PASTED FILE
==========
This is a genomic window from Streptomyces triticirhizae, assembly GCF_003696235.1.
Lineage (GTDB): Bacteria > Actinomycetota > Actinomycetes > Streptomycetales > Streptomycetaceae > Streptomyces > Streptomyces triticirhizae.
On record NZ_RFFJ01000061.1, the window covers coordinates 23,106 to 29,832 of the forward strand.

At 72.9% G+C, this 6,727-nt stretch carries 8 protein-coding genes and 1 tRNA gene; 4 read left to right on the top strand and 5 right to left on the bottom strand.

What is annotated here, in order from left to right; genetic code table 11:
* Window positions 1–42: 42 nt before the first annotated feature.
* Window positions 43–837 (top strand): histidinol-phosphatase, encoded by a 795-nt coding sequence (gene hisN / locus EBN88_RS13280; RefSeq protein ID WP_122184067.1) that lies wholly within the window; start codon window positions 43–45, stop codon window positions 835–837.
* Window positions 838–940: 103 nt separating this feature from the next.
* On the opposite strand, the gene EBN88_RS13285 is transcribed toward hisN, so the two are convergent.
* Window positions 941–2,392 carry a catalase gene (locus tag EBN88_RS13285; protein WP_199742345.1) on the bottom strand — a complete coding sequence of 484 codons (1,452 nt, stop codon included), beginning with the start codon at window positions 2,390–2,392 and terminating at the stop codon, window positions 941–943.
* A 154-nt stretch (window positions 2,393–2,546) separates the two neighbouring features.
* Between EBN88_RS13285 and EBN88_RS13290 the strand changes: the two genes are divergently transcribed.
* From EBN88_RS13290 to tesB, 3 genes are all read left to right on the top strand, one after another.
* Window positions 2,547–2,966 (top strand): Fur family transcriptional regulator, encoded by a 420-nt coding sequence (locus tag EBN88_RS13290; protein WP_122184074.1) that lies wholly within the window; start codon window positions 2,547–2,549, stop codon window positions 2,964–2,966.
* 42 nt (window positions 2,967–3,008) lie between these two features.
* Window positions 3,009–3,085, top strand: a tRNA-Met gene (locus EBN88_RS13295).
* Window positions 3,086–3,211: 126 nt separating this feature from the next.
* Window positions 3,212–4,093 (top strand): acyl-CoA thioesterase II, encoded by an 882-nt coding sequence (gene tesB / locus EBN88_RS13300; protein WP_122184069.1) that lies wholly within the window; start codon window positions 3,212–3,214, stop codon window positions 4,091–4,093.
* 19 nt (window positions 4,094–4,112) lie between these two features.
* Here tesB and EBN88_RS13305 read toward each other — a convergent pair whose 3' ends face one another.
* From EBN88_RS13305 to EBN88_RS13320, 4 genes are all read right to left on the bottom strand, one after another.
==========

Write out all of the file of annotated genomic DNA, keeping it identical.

This is a genomic window from Streptomyces triticirhizae, assembly GCF_003696235.1.
Lineage (GTDB): Bacteria > Actinomycetota > Actinomycetes > Streptomycetales > Streptomycetaceae > Streptomyces > Streptomyces triticirhizae.
On record NZ_RFFJ01000061.1, the window covers coordinates 23,106 to 29,832 of the forward strand.

At 72.9% G+C, this 6,727-nt stretch carries 8 protein-coding genes and 1 tRNA gene; 4 read left to right on the top strand and 5 right to left on the bottom strand.

What is annotated here, in order from left to right; genetic code table 11:
* Window positions 1–42: 42 nt before the first annotated feature.
* Window positions 43–837 (top strand): histidinol-phosphatase, encoded by a 795-nt coding sequence (gene hisN / locus EBN88_RS13280; RefSeq protein ID WP_122184067.1) that lies wholly within the window; start codon window positions 43–45, stop codon window positions 835–837.
* Window positions 838–940: 103 nt separating this feature from the next.
* On the opposite strand, the gene EBN88_RS13285 is transcribed toward hisN, so the two are convergent.
* Window positions 941–2,392 carry a catalase gene (locus tag EBN88_RS13285; protein WP_199742345.1) on the bottom strand — a complete coding sequence of 484 codons (1,452 nt, stop codon included), beginning with the start codon at window positions 2,390–2,392 and terminating at the stop codon, window positions 941–943.
* A 154-nt stretch (window positions 2,393–2,546) separates the two neighbouring features.
* Between EBN88_RS13285 and EBN88_RS13290 the strand changes: the two genes are divergently transcribed.
* From EBN88_RS13290 to tesB, 3 genes are all read left to right on the top strand, one after another.
* Window positions 2,547–2,966 (top strand): Fur family transcriptional regulator, encoded by a 420-nt coding sequence (locus tag EBN88_RS13290; protein WP_122184074.1) that lies wholly within the window; start codon window positions 2,547–2,549, stop codon window positions 2,964–2,966.
* 42 nt (window positions 2,967–3,008) lie between these two features.
* Window positions 3,009–3,085, top strand: a tRNA-Met gene (locus EBN88_RS13295).
* Window positions 3,086–3,211: 126 nt separating this feature from the next.
* Window positions 3,212–4,093 (top strand): acyl-CoA thioesterase II, encoded by an 882-nt coding sequence (gene tesB / locus EBN88_RS13300; protein WP_122184069.1) that lies wholly within the window; start codon window positions 3,212–3,214, stop codon window positions 4,091–4,093.
* 19 nt (window positions 4,094–4,112) lie between these two features.
* Here tesB and EBN88_RS13305 read toward each other — a convergent pair whose 3' ends face one another.
* From EBN88_RS13305 to EBN88_RS13320, 4 genes are all read right to left on the bottom strand, one after another.